horrors that the Taiwanese, Dutch and Korean “comfort women” had to
    live through?

    In his statement in August, Kan expressed “deep regret over the
    suffering inflicted” during Japan’s rule over Korea, and his official
    cabient endorsed the statement.
    Saying that Japan will hand over some important cultural artifacts
    that South Korea has been asking for, including records of an ancient
    Korean royal dynasty, Kan tried to own
    up to his country’s past, including the unsavory history of Japan
    forcing some 200,000 non-Japanese women, mainly from Korea, Taiwan and
    China, to service
    the Emperor’s soldiers as prostitutes.

    How did South Korea’s ruling party react? A party statement said Kan’s
    speech was “a step forward” from past statements, but “not enough to
    allay” Korean anger.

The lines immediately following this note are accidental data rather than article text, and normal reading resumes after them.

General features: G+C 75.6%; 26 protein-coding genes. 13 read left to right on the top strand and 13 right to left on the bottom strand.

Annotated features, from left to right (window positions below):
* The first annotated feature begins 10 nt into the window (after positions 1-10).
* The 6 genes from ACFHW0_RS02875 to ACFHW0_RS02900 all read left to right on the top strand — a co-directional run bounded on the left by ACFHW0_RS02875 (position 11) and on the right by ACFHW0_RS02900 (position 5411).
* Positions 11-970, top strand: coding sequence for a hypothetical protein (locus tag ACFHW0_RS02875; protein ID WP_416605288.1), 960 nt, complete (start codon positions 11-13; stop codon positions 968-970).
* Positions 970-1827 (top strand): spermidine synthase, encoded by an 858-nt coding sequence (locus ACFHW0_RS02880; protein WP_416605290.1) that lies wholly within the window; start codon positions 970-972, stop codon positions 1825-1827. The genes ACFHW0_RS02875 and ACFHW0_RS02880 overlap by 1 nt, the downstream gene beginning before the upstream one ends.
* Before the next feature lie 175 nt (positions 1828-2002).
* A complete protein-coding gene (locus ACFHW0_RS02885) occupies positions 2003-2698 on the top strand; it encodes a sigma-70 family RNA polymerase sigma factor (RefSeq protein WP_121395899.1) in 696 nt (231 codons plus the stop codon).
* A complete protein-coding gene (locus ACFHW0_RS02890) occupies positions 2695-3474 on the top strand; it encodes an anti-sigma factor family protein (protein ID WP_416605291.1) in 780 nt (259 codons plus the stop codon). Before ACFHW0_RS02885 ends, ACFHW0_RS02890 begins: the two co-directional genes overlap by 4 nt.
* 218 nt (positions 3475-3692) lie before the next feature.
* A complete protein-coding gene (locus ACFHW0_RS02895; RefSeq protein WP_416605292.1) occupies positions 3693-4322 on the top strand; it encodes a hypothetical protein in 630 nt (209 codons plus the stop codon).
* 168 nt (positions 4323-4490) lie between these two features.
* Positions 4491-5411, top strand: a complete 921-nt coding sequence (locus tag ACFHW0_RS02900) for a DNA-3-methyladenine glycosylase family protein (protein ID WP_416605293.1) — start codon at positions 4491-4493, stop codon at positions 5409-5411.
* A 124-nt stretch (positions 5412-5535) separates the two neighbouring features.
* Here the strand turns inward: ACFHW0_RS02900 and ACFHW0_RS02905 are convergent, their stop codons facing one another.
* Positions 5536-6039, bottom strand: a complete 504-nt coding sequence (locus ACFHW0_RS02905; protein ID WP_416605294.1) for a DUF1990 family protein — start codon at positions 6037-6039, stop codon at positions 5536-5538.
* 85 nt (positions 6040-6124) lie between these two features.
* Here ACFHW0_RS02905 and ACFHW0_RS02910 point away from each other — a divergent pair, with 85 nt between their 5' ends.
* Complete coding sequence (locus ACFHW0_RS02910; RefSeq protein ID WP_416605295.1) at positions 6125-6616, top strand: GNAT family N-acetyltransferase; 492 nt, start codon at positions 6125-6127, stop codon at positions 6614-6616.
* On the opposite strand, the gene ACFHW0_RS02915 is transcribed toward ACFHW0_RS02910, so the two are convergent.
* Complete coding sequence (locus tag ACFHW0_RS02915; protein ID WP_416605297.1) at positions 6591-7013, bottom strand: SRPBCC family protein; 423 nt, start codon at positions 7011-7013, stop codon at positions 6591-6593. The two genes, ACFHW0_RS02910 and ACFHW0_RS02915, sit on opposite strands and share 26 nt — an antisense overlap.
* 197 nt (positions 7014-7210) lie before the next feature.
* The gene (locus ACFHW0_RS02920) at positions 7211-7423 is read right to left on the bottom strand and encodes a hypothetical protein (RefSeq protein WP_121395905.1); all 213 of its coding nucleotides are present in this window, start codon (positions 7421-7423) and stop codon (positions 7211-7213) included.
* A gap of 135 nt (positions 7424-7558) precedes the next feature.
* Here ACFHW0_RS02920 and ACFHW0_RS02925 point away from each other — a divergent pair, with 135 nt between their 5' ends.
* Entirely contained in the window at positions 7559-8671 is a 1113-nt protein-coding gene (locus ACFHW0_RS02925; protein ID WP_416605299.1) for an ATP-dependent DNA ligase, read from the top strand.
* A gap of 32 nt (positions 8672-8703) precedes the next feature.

The Korean government said that Kan’s words did not contain “[any]
    mention of illegitimacy of the forced annexation and Koreans forced to
    work as sex slaves or manual laborers by the Japanese army.”

    So where does Taiwan stand in this developing story? Will Japan
    someday offer a similar apology to this country’s people?

    As the Taipei Times reported (“Protesters demonstrate for Japan’s
    ‘comfort women'”, p. 2, August 12), “Japan still refuses to admit it
    ever recruited women [from Taiwan] for use as sex slaves by its
    Imperial Army, let alone apologize or compensate them.”

    “As part of a globally coordinated action, activists for former
    comfort women’s rights …..staged a demonstration outside Japan’s
    representative office in Taipei, ahead of the 65th anniversary of
    Japan’s surrender [at the end of WWII], demanding Japan apologize for
    the recruitment of [Taiwanese] comfort women,” the Taipei Times
    reported. “Holding up signs that read ‘I won’t forget until I die’ and
    ‘Japanese government, apologize,’ dozens of demonstrators …chanted
    slogans as they demonstrated outside …the Japanese representative
    office in Taipei.”

    Kang Shu-hua (康淑華), director of the Taipei Women’s Rescue Foundation,
    noting that even 65 years after Japan surrendered, said : “We would
    like to urge the Japanese government to honestly admit its wrongdoings
    in the past, so that the mistakes won’t be repeated again.” According